tablix2(1) general timetable solver


tablix2 [ options ] file


Tablix is a powerful free software kernel for solving general timetabling problems. It uses a coarse-grained parallel genetic algorithm in combination with other techniques to construct sensible timetables from XML formatted problem descriptions. Tablix can run on a single host as well as on a heterogeneous parallel virtual machine using PVM3.

It operates by trying to assign variable resources to a number of events (sometimes called tuples) in a most efficient way. Various fitness modules can be specified in the problem description file to control the behaviour of the genetic algorithm.

Output is given in the form of a XML file. This file can be further processed by tablix2_output utility to export timetable data to a number of human or machine readable formats. Output XML file can also be used again as a problem description (input) file. In that case the previous solution will be used as a hint for Tablix when searching for a new solution.


-n N
Start N slave processes (kernels). This is the number of spawned PVM3 tasks on the virtual machine. A larger number means larger total population, steeper convergence graph, more exhaustive search for solutions and a smaller chance of premature convergence. However, optimal number depends on the number and speed of computing nodes. For a virtual machine composed of reasonably fast machines start with N = 4 * i where i is the number of computing nodes. Tablix will try to arrange tasks so that all computing nodes will have equal load. (Be sure to set speed field correctly in your PVM3 hostfile). Default is 4.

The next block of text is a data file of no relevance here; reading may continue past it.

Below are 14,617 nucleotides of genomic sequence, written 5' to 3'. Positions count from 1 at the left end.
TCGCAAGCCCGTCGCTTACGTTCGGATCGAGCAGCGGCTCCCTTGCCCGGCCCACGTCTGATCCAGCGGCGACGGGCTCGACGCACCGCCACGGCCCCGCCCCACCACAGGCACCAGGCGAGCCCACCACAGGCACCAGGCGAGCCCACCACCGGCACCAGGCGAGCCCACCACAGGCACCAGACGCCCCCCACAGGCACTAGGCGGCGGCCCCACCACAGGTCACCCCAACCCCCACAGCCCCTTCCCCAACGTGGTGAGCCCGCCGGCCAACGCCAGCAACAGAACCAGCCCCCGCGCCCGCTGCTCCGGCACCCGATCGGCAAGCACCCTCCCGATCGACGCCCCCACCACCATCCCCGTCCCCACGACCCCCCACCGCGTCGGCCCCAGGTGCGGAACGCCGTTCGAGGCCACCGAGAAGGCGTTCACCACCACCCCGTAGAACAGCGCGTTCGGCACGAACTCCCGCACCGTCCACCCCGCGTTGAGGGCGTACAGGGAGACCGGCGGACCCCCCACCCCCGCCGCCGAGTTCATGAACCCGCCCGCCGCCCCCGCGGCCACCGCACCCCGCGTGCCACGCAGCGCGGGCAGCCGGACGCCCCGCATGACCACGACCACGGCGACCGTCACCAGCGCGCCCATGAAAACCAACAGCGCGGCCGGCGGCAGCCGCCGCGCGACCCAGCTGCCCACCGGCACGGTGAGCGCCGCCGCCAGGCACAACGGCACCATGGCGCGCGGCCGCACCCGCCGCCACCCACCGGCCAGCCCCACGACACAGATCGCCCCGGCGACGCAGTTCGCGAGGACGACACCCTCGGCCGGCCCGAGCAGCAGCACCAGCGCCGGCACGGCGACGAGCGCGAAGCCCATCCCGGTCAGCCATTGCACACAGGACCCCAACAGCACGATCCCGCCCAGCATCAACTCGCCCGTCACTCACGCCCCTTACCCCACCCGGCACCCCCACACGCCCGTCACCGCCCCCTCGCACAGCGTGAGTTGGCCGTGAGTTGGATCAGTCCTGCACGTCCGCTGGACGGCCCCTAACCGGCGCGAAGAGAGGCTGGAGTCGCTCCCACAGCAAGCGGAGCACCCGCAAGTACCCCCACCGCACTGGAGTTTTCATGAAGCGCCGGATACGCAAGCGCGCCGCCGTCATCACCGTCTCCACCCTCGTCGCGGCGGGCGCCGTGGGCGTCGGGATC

-l N
When a population in a slave process (computing node) reaches a local minimum that process will try to execute an algorithm called local search. This is a way to nudge the main genetic algorithm out of a local minimum trap if it gets caught in it. However it is usually not efficient for this algorithm to run simultaneously on many nodes. This option sets the number of computing nodes that are allowed to simultaneously perform local search. Setting N to 0 disables local search and -1 means no limit. Default is 1.
Restore saved populations instead of starting with random ones. Populations are loaded from a number of PREFIXsave?.txt files, where PREFIX is the prefix, specified with the -o option. See below.
Specify a prefix for output files. All output files (result, saved populations and convergence graph info) will have PREFIX prepended.
Set the verbosity level, where LEVEL is one of the following:
(only fatal error messages are shown),
(fatal and non-fatal errors),
(errors and a progress indicator),
(all of the above plus some informational messages) or
(all of the above plus debug messages).
Shows a brief help message.
Shows compile time options, path to modules and copyright information.
Sets a time limit for the genetic algorithm. Tablix will stop if no solution is found after set number of minutes. The effect is same as when Ctrl-C is pressed. Setting MINUTES to 0 disables this feature. Default is disabled. Use this option to prevent Tablix to run indefinitely if there is no possible solution.
Set algorithm parameters. This is rarely used. The defaults should work fine in most cases. PARAMETERS is a comma separated string of parameter=value pairs. Following parameters are available:
Population size of one node in cluster. Bigger populations mean less generations per minute but also in some cases more optimized results. Default 500.
Tournament size. Bigger tournament sizes result in faster convergence, which can result in finding a local instead of a global minimum. Default 3.
What part of the population will mutate each generation. 2 means one half, 3 means one third, etc. More mutations usually result in slower convergence but can help to avoid local minimums. Default 4.